Our subject specialists who teach all grade levels from Early Childhood 3 year olds to Grade 5 focused their action learning on establishing the Essential Learnings collaboratively within their discipline. The specialist areas of Bahasa Indonesia, Fine and Performing Arts and Student Support Services established similar goal foci in their areas of speciality.  A typical, Physical Education focus for example following the Learn, Refine, Embed model would examine a sequence such as swimming, fitness, locomotion, within their curriculum and standard set.

Collaborative teams collaborate to select the Essential Learnings from within their standards sets. As an international school we have selected the standard sets across Early Childhood to Grade 10 that best suit our needs. For example, we use Ontario standards as the basis for our Literacy Programme and is taught using the Columbia Teachers College Literacy Workshop model; Australian standards for Science and we are currently exploring these for Physical Education; US Common Core Standards are used for Mathematics supported by the Everyday Mathematics programme Kg - 5; our Social Studies Standards are a set of integrated school standards developed internally by JIS for an international perspective rather than a state, national or parochial need. The Accelerative Integrated Methodology AIM technique for our Bahasa Indonesia language programme. Our Early Child to Kindergarten programme is inspired by the Reggio Emilia approach to these early years of learning. A very large part of our work is through the use of guided inquiry, either integrated to other disciplines through either explicit content, conceptual, skills or pedagogical integration utilising Visible Thinking techniques. A five unit conceptual learning journey matrix commences each grade levels’ work with a Learning to Learn exploration which shapes the metacognition and strategies that will weave their way the years’ learning (the Learning Journey Matrix is included in the resource section of the evidence).  Unit  In Grades 11 and 12 we use those standards which are outlined and support the International Baccalaureate Diploma (IBDP), Advanced Placement (AP), SAT and ACT assessments.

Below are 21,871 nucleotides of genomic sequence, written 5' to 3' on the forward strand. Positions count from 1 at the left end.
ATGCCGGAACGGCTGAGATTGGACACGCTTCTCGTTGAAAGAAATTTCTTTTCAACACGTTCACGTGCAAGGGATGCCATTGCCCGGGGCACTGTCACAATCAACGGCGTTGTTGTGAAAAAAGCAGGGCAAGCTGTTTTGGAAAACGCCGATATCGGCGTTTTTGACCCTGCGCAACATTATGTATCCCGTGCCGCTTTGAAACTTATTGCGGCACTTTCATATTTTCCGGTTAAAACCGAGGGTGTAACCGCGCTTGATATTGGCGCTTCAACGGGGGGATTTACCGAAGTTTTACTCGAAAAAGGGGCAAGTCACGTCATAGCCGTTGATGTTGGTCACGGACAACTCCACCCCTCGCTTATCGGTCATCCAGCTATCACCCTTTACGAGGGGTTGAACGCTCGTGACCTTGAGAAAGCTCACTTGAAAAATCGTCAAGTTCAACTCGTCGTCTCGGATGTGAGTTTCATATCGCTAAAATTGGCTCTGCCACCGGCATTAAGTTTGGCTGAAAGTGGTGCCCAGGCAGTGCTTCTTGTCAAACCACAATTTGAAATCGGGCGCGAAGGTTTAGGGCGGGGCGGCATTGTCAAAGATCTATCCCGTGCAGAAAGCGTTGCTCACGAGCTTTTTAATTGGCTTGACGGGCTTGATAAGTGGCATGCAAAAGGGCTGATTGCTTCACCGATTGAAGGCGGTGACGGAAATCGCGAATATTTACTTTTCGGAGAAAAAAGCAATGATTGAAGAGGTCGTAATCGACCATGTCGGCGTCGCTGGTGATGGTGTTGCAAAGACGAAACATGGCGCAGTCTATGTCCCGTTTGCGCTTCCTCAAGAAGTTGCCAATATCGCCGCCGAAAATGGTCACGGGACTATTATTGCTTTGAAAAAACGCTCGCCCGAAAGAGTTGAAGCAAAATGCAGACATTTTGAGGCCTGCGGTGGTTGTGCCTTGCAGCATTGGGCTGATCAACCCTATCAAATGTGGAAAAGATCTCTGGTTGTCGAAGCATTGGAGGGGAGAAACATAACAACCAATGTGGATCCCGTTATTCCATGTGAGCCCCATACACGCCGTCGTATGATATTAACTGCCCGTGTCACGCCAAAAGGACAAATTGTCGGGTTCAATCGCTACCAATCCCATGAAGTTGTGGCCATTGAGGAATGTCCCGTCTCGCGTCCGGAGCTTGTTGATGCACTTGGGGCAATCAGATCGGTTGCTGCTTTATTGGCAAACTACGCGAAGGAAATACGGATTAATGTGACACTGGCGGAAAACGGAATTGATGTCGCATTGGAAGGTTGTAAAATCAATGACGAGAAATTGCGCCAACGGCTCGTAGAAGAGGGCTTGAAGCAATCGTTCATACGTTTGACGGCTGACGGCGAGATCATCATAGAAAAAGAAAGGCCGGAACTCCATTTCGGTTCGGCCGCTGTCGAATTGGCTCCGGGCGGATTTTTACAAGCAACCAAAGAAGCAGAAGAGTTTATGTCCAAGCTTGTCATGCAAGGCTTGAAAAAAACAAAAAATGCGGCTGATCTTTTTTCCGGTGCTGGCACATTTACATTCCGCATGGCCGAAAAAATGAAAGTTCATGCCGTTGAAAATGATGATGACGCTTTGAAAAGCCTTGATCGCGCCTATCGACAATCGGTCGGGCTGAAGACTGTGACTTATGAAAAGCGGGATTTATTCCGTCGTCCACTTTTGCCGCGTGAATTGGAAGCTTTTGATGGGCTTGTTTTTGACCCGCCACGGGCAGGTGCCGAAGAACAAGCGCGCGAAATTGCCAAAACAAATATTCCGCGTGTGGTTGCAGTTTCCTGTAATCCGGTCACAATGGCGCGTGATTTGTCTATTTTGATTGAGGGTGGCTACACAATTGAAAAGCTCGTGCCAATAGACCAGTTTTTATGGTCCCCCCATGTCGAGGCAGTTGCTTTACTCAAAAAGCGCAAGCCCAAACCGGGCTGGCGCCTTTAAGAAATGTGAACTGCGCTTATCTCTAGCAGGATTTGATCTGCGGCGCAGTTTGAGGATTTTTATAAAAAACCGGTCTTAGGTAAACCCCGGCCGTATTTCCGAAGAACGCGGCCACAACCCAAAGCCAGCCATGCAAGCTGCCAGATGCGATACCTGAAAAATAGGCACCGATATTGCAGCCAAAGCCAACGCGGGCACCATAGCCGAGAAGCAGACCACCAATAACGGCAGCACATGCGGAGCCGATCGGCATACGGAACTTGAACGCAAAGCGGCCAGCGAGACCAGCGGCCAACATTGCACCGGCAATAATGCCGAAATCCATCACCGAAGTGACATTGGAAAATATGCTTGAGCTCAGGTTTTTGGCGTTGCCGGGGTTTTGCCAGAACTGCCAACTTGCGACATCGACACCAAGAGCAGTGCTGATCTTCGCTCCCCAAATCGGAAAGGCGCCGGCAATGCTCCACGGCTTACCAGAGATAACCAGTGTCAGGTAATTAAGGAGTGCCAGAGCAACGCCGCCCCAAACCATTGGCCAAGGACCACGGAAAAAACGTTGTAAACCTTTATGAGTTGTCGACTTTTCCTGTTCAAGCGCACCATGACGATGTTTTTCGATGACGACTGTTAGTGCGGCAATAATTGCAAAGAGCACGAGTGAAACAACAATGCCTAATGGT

As professionals in the field, members of each team examine, review and select the high leverage standards that are appropriate to be Essential Learnings on which the teams focus their work. As part of the introduction and review of curriculum we also identify the high leverage Essential Learnings. When these have been identified they remain in place although reviewed each year to confirm whether they are still relevant and adjusted or new sets identified if not.